The Millstone Times September 2021

New Jersey’s History as the New Netherland By: Nazli Mohideen New Jersey-home to nearly 10 million residents on the East Coast-is best recognized for its close proximity to the shore, unbeatable bagels and pizza, and unfortunately high tax rates. With tourist attractions of Cape May, Atlantic City, and Liberty State Park, people of all different cultures, ages, and ethnicities come annually to explore the Garden State. What is now a densely populated democratic state on the coast, however, was once a colony under Dutch rule. Thanks to Henry Hudson voyaging around the world and the Dutch West India Company looking for new trade opportunities, the colony known as New Netherland was established, covering parts of present-day New York, Pennsylvania, Connecticut, and of course, New Jersey. Walloons, people who spoke French, were among the first to live here, but New Netherland would soon become home to thousands of others. Much like today, the area was incredibly diverse. The Dutch were the main inhabitants alongside the Native Indians, but there were also African Ameri- can slaves and people fromGermany and Ireland, along with other various European nations. Plenty were invited by the idea of a new future, fleeing from places that were frequently subject to war/violence, religious and political oppression, and dangerous weather patterns. Different languages were spoken and of all the religions practiced here, being a member of the Dutch Reformed Church was the most popular. Homes were rather simple but effective, nonetheless. At first, they were just simple structures encased in wood and bark, but evolved to entirely wooden, stone, and brick buildings. In these homes, were plates and bowls that had been passed down multiple generations, paintings reminiscent of Europe, and the Bible to spread religious teachings. Home births were also relatively common at the time as proper medical care was inaccessible to many. Livestock and farming provided most of the settlers’ food. Bread was a staple, eaten with porridge, stew, or with butter on top. Other delicacies included corn, squash, meat from pigs, and milk and cheese from cows, goats, and sheep. A special treat had by the Dutch was sapaen, a combination of mashed cornmeal and milk. The lines of childhood and adulthood were often blurred in New Netherland. Despite playing card games and jumping rope, after learning basic letters, numbers, and teachings from the Bible, children were launched into performing mature tasks for their age. Girls tended to home life, cleaning, cooking, and sewing, while boys hunted, fished, and trained to follow their father’s profession. The villages in New Netherland gave way to people becoming farmers, bakers, teachers, and millers, many of whom used fur as currency. Trying to extend their influence around the world, the Dutch took advantage of everything this area had to offer. The colony tremendously prospered as trading beaver fur and wood, farming, and imports by the Slave Trade took off, contributing to the colony’s overall wealth. Yet, the peace of New Netherland was disrupted in 1664 when they were at odds with England. Years’ worth of war, the English had successfully taken control of New Netherland. Even though the Dutch were determined to fight them off, they simply did not have the manpower to do so. Some of the Dutch culture lingered in New Netherland while the English gained access to the trading ports. Eventually, New Netherland’s name was changed to New Jersey, and the colonial land defined by war and trade has since transformed into the beautiful Garden State. Sources:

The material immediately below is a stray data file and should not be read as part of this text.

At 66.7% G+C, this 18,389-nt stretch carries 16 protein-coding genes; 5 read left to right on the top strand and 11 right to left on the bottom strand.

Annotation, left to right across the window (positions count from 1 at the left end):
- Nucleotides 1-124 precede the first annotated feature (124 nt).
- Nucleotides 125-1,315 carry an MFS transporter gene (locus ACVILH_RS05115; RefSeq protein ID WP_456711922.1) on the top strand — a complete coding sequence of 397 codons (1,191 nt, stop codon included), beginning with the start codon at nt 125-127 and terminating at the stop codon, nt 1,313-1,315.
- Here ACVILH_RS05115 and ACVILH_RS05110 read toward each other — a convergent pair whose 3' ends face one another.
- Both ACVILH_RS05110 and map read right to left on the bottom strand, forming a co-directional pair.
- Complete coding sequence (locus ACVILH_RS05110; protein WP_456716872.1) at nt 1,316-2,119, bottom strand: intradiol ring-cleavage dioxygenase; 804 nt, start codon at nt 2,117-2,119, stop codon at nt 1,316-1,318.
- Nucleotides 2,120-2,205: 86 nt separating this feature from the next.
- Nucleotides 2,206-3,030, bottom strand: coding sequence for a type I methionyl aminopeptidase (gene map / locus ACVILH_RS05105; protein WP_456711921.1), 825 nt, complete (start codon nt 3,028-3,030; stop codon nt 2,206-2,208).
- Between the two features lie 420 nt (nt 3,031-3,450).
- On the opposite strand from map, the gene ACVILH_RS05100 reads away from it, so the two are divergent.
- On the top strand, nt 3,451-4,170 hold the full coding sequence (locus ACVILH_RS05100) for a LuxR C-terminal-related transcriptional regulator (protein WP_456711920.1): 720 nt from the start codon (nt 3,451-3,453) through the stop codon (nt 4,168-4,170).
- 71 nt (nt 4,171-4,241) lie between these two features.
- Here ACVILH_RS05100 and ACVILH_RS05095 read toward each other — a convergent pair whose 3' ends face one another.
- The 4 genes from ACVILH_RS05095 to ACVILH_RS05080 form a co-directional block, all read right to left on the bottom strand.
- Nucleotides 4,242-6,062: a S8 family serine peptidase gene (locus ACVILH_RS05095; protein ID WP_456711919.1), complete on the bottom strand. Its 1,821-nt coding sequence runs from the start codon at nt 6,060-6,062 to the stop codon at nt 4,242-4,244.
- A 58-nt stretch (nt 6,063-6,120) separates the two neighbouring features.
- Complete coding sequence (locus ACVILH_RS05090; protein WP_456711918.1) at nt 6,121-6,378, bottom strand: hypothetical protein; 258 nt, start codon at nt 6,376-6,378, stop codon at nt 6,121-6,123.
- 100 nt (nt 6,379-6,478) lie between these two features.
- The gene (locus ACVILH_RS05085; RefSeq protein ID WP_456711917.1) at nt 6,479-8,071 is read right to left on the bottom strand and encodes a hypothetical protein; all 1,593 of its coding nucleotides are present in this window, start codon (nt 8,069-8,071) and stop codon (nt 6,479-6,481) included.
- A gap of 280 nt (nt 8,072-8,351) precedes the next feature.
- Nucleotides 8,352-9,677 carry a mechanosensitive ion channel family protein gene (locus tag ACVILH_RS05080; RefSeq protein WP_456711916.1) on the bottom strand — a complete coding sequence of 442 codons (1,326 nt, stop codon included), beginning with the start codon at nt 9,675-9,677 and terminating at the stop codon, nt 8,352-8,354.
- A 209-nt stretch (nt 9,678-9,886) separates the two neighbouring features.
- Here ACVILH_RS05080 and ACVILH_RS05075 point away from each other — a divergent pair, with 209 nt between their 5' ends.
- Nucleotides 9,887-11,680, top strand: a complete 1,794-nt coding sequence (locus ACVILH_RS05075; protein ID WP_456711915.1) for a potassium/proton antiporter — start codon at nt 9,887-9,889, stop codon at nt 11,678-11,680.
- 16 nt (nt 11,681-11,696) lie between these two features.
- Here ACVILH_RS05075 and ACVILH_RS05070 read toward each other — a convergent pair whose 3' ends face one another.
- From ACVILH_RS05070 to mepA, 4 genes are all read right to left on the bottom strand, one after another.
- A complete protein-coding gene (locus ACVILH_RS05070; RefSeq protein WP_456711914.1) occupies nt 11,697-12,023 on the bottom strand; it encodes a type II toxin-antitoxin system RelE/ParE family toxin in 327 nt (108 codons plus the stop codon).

40 The Millstone Times

September 2021

Made with FlippingBook PDF to HTML5